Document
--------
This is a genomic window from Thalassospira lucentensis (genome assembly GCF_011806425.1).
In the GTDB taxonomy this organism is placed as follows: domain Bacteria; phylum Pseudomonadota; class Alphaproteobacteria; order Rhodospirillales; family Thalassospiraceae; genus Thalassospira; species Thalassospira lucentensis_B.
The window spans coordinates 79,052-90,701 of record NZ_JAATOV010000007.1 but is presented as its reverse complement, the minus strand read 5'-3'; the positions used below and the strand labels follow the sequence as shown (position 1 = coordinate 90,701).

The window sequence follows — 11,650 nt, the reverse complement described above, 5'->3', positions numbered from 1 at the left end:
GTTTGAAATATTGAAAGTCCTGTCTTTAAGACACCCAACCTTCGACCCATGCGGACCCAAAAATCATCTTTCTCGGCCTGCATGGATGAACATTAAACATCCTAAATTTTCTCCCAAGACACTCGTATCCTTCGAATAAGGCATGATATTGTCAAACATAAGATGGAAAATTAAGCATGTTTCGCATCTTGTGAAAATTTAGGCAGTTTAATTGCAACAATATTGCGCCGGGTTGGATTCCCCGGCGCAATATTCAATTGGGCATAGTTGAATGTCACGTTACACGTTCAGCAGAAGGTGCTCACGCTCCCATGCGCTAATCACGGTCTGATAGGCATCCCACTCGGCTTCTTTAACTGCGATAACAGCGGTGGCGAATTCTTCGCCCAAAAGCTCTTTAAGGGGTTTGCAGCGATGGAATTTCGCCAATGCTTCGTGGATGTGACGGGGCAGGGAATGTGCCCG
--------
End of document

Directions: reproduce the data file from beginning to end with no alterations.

This is a genomic window from Thalassospira lucentensis (genome assembly GCF_011806425.1).
In the GTDB taxonomy this organism is placed as follows: domain Bacteria; phylum Pseudomonadota; class Alphaproteobacteria; order Rhodospirillales; family Thalassospiraceae; genus Thalassospira; species Thalassospira lucentensis_B.
The window spans coordinates 79,052-90,701 of record NZ_JAATOV010000007.1 but is presented as its reverse complement, the minus strand read 5'-3'; the positions used below and the strand labels follow the sequence as shown (position 1 = coordinate 90,701).

The window sequence follows — 11,650 nt, the reverse complement described above, 5'->3', positions numbered from 1 at the left end:
GTTTGAAATATTGAAAGTCCTGTCTTTAAGACACCCAACCTTCGACCCATGCGGACCCAAAAATCATCTTTCTCGGCCTGCATGGATGAACATTAAACATCCTAAATTTTCTCCCAAGACACTCGTATCCTTCGAATAAGGCATGATATTGTCAAACATAAGATGGAAAATTAAGCATGTTTCGCATCTTGTGAAAATTTAGGCAGTTTAATTGCAACAATATTGCGCCGGGTTGGATTCCCCGGCGCAATATTCAATTGGGCATAGTTGAATGTCACGTTACACGTTCAGCAGAAGGTGCTCACGCTCCCATGCGCTAATCACGGTCTGATAGGCATCCCACTCGGCTTCTTTAACTGCGATAACAGCGGTGGCGAATTCTTCGCCCAAAAGCTCTTTAAGGGGTTTGCAGCGATGGAATTTCGCCAATGCTTCGTGGATGTGACGGGGCAGGGAATGTGCCCG